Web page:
His Realism. The beginnings of the movement which has been called psychological realism, concerning itself with motives and processes of thought-the inner life. Developed by Bourget and far more fully by Dorothy Richardson in such a book as Pilgrimage, the inner life of Miriam Henderson in many volumes. Far removed from later psychological fiction founded on Freudian theory-as in D. H. Lawrence, Sherwood Anderson. Again the genteel tradition dealing with people who in the main have genteel impulses only. James held in horror this later naturalism-it was merely vulgarian.

The Spirit of the Local. Into this prim world with its incipient realism came the note of the Far West: Mark Twain and Bret Harte, who set a new style-the romantic, picturesque, human interest story. This is a part of the Pike County idea of literature a native rogue-tale but with touches of sentiment and shortened to effective form. This followed by Eggleston's Hoosier Schoolmaster (1871) and this in turn by the flood of local work of the eighties. The most notable the work of Charles Egbert Craddock, Joel Chandler Harris, Sarah Orne Jewett, and Mary Wilkins. The first discovered the hill people, the second discovered the Negro-his primitive folk-poetry. In the work of the last, a struggle between the genteel tradition and realism-and the final triumph of the latter.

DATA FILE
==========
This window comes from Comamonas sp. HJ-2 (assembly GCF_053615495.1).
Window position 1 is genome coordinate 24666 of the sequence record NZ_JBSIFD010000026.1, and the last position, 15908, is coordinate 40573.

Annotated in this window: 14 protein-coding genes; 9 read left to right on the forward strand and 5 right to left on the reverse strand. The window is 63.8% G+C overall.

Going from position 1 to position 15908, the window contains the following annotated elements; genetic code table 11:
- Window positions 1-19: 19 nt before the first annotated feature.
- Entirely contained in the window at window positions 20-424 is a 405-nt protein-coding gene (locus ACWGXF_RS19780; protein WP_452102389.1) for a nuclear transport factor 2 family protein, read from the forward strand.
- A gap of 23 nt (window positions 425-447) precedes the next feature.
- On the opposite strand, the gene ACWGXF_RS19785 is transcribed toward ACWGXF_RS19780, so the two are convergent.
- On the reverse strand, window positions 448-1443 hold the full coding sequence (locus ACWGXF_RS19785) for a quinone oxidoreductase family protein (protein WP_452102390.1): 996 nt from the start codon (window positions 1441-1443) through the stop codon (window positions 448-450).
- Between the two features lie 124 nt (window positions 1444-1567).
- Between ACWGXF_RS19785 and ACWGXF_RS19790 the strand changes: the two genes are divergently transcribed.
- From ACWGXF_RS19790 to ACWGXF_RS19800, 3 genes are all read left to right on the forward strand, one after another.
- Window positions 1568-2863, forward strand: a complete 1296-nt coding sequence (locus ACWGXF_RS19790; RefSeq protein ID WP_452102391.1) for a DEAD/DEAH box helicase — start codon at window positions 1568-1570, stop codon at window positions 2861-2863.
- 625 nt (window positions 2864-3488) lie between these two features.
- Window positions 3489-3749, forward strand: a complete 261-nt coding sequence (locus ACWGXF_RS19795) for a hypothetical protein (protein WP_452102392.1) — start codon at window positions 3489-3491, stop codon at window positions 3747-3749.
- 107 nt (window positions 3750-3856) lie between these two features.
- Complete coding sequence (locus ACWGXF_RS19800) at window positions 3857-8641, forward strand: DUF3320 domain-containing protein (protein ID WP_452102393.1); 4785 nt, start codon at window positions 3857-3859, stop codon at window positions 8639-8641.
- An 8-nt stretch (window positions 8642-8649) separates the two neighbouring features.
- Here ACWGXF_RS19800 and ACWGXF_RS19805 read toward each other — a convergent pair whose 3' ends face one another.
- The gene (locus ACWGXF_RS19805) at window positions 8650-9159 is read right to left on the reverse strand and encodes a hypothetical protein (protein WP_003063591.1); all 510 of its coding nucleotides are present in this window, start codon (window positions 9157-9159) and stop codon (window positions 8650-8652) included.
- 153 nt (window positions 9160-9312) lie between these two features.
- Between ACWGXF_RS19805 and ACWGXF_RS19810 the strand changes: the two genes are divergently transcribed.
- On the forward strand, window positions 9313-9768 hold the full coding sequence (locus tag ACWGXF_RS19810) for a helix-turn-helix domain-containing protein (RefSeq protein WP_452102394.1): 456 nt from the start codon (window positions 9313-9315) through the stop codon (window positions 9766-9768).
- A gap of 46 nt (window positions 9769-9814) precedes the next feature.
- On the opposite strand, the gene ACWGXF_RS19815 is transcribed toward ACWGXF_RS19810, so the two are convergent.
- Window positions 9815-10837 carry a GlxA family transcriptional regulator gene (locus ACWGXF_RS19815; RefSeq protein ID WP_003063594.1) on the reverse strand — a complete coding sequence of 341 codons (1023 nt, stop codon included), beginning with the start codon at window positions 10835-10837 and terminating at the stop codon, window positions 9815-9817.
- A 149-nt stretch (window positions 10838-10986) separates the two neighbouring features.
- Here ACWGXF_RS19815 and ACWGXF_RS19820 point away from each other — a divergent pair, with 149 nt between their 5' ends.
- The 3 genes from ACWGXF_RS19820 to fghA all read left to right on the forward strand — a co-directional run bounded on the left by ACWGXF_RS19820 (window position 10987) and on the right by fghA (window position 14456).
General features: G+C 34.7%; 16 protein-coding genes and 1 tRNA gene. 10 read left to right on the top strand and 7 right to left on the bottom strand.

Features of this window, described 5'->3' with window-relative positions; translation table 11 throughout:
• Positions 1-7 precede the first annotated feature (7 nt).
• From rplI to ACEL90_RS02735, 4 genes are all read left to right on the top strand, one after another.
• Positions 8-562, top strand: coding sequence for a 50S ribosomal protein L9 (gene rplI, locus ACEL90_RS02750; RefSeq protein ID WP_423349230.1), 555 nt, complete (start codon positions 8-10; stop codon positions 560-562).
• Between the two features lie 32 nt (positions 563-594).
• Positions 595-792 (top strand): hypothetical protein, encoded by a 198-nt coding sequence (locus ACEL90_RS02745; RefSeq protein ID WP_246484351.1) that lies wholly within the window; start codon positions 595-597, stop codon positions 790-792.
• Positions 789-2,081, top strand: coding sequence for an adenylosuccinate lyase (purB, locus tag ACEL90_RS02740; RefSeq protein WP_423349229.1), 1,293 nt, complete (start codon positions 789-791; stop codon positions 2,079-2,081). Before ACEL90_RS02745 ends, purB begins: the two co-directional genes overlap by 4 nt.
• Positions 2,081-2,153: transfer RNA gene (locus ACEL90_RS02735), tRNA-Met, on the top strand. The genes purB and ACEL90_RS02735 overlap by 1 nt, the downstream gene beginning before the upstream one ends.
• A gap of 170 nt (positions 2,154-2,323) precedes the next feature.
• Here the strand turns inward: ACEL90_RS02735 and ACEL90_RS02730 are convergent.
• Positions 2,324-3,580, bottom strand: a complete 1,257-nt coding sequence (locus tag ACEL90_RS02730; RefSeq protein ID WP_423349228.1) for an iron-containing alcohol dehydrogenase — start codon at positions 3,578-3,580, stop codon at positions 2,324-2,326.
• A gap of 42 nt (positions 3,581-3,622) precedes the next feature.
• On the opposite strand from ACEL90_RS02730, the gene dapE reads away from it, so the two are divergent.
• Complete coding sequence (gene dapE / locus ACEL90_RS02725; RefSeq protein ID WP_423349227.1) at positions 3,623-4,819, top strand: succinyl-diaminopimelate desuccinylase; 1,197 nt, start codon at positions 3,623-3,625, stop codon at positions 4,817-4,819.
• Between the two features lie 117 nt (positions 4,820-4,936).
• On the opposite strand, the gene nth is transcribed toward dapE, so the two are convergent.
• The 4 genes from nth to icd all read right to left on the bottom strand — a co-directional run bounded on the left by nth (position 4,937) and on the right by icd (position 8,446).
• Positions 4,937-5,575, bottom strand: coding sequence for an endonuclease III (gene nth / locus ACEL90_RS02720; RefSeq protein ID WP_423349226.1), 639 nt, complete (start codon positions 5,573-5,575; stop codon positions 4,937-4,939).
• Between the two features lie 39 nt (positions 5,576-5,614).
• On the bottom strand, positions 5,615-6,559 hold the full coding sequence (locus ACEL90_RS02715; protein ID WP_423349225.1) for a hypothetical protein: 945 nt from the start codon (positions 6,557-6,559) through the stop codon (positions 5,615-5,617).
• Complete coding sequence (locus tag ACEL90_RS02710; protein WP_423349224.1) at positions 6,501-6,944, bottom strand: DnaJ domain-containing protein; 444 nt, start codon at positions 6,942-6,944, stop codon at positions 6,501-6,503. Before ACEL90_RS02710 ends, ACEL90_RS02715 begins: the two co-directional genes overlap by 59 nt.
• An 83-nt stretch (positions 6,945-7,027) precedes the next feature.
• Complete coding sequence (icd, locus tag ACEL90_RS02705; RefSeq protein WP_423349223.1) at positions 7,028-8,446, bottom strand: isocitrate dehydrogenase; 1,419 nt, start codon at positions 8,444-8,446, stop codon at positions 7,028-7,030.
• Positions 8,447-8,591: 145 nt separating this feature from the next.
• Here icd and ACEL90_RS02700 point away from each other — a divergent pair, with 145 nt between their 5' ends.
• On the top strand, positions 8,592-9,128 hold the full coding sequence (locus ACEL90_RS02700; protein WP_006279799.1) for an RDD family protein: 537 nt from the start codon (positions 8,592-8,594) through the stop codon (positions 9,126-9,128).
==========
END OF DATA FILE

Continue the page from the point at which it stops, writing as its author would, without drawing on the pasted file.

Liberals whose hair is growing thin and the lines of whose figures are no longer what they were, are likely to find themselves today in the unhappy predicament of being treated as mourners at their own funerals. When they pluck up heart to assert that they are not yet authentic corpses, but living men with brains in their heads, they are pretty certain to be gently chided and led back to the comfortable armchair that befits senility. Their counsel is smiled at as the chatter of a belated post-Victorian generation that knew not Freud, and if they must go abroad they are bidden take the air in the garden where other old-fashioned plants-mostly of the family Democratici-are still preserved. It is not pleasant for them. It is hard to be dispossessed by one's own heirs, and especially hard when those heirs, in the cheerful ignorance of youth, forget to acknowledge any obligations to a hard-working generation that laid by a very substantial body of intellectual wealth, the income from which the heirs are spending without even a "Thank you." If therefore the middle-aged liberal occasionally grows irritable and indulges in caustic comment on the wisdom of talkative young men it may be set down as the prerogative of the armchair age and lightly forgiven.

Yet in sober fact there are the solidest reasons for such irritation.